2.      In circumstances such as those in issue in the main proceedings, in which European Union sectoral rules did not yet require Member States to provide for effective penalties in cases in which an international control and supervisory agency approved by a Member State has issued false certificates, Article 7 of Regulation No 2988/95 does not prevent Member States from applying a penalty to that agency in its capacity as a person who has ‘taken part in the irregularity’ or as a person who is ‘under a duty to take responsibility’ for the irregularity within the meaning of Article 7, provided, however, that the application of such a penalty rests on a clear and unambiguous legal basis, a matter which falls to be determined by the referring court.

3.      In circumstances such as those in issue in the main proceedings, the communication, to an international control and supervisory agency which has issued a certificate for release for consumption in respect of a specific export operation, of an investigative report drawing attention to an irregularity in connection with that operation, the presentation to that agency of a request to produce additional documents for the purpose of checking whether the release for consumption actually took place and the sending of a registered letter imposing a penalty on that agency for having taken part in an irregularity within the meaning of Article 1(2) of Regulation No 2988/95 constitute acts, notified to the person in question and relating to investigation or legal proceedings concerning the irregularity, which are sufficiently specific to interrupt the limitation period for proceedings within the meaning of the third subparagraph of Article 3(1) of Regulation No 2988/95.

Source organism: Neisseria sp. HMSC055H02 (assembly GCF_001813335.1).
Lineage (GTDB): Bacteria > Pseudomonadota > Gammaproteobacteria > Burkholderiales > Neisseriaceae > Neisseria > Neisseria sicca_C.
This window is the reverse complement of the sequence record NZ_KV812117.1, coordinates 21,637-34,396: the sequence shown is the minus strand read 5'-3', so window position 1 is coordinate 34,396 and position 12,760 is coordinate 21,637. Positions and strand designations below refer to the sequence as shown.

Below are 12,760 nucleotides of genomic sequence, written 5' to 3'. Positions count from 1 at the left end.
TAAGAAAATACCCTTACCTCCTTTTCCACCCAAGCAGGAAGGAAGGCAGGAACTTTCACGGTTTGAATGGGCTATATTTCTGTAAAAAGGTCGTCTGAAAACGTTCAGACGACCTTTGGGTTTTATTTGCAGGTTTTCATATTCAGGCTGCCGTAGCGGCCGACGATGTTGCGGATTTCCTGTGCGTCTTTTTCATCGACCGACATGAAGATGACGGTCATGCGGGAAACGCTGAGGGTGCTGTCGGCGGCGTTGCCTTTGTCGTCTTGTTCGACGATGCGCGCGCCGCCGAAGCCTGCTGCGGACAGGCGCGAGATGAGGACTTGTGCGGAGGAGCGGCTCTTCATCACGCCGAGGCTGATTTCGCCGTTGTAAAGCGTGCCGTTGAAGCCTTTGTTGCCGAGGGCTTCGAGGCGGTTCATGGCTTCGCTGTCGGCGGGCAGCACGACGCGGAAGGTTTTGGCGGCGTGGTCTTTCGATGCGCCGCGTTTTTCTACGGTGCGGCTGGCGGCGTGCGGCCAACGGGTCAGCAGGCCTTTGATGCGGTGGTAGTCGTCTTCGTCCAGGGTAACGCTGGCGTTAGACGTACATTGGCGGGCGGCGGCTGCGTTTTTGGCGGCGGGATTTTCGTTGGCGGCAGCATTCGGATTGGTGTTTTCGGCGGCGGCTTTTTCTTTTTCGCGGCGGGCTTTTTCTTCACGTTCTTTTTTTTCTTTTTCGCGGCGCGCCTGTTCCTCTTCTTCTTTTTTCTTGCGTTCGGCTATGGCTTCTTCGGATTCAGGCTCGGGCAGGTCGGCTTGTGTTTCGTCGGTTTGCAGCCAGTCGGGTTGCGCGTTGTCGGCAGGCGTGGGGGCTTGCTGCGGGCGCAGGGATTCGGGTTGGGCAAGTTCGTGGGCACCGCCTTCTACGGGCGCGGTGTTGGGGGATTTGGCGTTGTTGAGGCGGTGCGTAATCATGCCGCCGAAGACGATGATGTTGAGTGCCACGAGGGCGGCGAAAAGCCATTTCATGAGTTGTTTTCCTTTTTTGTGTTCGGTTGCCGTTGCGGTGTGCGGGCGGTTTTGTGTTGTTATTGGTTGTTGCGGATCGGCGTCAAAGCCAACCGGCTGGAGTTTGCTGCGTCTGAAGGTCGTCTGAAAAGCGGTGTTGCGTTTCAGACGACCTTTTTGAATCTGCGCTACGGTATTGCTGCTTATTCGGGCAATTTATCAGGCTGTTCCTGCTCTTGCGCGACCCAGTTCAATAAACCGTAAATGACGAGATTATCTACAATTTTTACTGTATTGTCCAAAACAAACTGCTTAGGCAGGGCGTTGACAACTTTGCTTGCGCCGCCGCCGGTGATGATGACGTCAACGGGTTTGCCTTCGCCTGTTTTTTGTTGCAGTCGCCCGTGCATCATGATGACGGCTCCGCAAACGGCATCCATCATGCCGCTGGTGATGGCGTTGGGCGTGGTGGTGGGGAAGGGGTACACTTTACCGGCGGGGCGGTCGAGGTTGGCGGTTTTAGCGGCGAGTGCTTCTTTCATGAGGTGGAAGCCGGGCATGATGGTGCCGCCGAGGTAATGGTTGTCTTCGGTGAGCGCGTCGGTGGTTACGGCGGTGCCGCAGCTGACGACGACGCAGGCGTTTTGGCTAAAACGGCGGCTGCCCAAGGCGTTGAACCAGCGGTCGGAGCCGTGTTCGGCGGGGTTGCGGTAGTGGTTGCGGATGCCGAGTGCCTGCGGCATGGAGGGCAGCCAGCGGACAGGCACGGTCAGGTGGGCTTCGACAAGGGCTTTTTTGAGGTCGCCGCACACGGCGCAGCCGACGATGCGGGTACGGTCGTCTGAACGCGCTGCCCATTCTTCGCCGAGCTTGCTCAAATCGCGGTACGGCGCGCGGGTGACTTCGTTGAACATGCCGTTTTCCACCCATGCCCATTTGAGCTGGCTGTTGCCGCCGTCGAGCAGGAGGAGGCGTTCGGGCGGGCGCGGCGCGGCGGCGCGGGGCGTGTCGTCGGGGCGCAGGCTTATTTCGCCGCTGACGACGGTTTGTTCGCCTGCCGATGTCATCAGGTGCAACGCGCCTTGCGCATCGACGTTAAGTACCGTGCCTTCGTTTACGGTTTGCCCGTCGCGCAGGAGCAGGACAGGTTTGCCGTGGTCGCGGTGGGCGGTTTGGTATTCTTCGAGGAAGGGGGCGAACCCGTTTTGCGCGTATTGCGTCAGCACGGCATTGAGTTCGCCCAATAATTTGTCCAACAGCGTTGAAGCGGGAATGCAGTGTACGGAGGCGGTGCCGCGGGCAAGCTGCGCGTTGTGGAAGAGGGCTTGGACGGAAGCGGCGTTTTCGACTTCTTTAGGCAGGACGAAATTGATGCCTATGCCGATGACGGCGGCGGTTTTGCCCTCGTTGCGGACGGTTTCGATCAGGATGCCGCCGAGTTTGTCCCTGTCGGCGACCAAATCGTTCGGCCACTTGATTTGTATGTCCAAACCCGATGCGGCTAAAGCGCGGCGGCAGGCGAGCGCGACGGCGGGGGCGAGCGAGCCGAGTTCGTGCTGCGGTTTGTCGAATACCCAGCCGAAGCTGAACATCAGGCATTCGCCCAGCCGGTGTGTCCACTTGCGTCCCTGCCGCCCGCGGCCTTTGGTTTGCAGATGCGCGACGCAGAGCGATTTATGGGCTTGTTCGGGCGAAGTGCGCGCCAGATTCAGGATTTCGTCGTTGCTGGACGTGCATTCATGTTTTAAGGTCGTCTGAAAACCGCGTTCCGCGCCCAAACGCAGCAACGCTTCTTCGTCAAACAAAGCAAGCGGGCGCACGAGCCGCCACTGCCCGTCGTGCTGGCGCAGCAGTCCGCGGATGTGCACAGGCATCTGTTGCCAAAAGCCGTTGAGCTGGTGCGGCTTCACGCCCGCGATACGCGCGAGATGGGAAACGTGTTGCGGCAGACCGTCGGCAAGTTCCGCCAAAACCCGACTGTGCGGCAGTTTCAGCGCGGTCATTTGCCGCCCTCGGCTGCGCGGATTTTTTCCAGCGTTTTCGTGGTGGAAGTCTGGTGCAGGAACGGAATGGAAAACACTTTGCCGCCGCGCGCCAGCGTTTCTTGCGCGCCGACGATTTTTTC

[Signatures]


* Language of the case: Dutch.